1940s New York through the lens of teenage Stanley Kubrick

10 July 2017

Stanley Kubrick didn't spend years studying at film school – he was out reporting from the streets with a stills camera in hand. A new book and exhibition called Through a Different Lens reveal the fascinating photographic origins of one of cinema's greatest talents.

Fun at an Amusement Park: LOOK Visits Palisades Park, ca. 1947. A serviceman passes the time at a handwriting-analysis booth.

When Stanley Kubrick was 13 his father bought him a camera and his passion for photography was so all-consuming that his schoolwork suffered. But luckily his talent had been enough to catch the eye of Look magazine – he sold two photos to them while still in high school – and at 17 he was offered a job on staff as an apprentice photographer.

I think if I had gone to college I would never have been a director
Stanley Kubrick

In a 1972 interview he reflected that this was the making of him: "By the time I was 21 I had four years of seeing how things worked in the world. I think if I had gone to college I would never have been a director."

"Stanley used to talk about how Look was his college, his fellow photographers were his classmates, and the city was his classroom," says Donald Albrecht from the Museum of the City of New York.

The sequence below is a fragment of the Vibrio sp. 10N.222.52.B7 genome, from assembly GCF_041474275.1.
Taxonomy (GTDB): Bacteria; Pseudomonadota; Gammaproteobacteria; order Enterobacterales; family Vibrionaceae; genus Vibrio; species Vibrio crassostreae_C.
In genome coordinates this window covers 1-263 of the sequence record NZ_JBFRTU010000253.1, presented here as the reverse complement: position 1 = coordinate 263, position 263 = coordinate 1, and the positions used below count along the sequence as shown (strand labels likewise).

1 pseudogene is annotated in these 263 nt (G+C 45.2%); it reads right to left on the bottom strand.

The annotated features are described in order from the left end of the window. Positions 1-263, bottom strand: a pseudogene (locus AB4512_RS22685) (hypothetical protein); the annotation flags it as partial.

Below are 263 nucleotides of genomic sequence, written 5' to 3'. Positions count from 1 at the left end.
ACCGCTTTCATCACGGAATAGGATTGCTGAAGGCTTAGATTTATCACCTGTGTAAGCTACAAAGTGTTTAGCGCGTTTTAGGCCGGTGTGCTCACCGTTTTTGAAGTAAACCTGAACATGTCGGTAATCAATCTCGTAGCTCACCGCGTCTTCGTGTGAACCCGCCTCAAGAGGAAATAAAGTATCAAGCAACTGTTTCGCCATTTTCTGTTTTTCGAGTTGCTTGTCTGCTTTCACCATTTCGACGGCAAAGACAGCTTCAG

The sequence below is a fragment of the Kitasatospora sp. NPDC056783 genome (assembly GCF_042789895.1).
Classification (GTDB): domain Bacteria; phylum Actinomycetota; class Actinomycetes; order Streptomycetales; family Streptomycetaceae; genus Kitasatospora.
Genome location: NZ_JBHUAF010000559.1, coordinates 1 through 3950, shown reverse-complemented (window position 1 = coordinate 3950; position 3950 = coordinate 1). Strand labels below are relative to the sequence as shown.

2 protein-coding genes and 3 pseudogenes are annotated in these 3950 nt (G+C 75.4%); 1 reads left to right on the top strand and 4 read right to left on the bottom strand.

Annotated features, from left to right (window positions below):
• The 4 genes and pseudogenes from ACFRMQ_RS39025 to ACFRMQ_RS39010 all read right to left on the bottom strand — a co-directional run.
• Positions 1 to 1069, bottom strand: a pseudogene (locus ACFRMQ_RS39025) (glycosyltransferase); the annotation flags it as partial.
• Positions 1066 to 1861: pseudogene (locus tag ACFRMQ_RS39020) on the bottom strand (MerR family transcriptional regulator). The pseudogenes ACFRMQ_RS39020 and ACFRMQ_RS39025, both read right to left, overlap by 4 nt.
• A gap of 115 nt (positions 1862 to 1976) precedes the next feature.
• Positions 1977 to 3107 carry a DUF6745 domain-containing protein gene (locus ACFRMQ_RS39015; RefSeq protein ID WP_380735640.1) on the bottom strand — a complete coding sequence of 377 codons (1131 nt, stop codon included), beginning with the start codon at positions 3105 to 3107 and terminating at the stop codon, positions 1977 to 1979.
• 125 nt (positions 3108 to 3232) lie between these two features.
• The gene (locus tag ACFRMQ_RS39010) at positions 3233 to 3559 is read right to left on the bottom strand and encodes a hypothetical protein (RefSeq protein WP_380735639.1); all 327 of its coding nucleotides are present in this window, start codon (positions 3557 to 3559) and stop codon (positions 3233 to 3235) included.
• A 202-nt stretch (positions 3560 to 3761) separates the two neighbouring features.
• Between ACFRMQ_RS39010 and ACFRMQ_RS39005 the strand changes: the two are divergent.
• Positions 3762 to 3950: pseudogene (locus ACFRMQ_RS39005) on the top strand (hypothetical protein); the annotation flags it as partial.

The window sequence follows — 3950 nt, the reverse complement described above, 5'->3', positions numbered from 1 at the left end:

The young Kubrick sought out New York's fascinating inhabitants and told their stories with his photography, ranging from life on the street to the glamour of the city's nightclubs.

For Albrecht, the future direction of Kubrick is evident in these images. "You cannot look at photographs without knowing he’s going to be a filmmaker."

Peter Arno... Sophisticated Cartoonist, ca. 1949, shows Arno playing the piano in his Park Avenue apartment.
Johnny on the Spot: His Recorded Adventures Mirror the New York Scene, ca. 1946 | © SK Film Archives, LLC / Museum of the City of New York
Life and Love on the New York City Subway, ca. 1947
Rosemary Williams - Showgirl, ca. 1948
Shoeshine Boy, ca. 1947
Paddy Wagon, ca. 1949 | Courtesy of the Museum of the City of New York / SK Film Archive, LLC
Kubrick's magazine work brought him into contact with movie stars, such as Montgomery Clift and Kevin McCarthy, from Montgomery Clift: Glamour Boy in Baggy Pants, ca. 1949

Through a Different Lens: Stanley Kubrick Photographs features more than 120 images by Kubrick from the Museum of the City of New York's Look Magazine archive and runs until 28 October 2018. A book of the same title, featuring around 300 photographs from his time at the publication, is available from Taschen.

Betsy von Furstenberg with friends from The Debutante Who Went to Work, ca. 1950
Faye Emerson: Young Lady in a Hurry, ca. 1950. Kubrick, camera in hand, also visible in shot.

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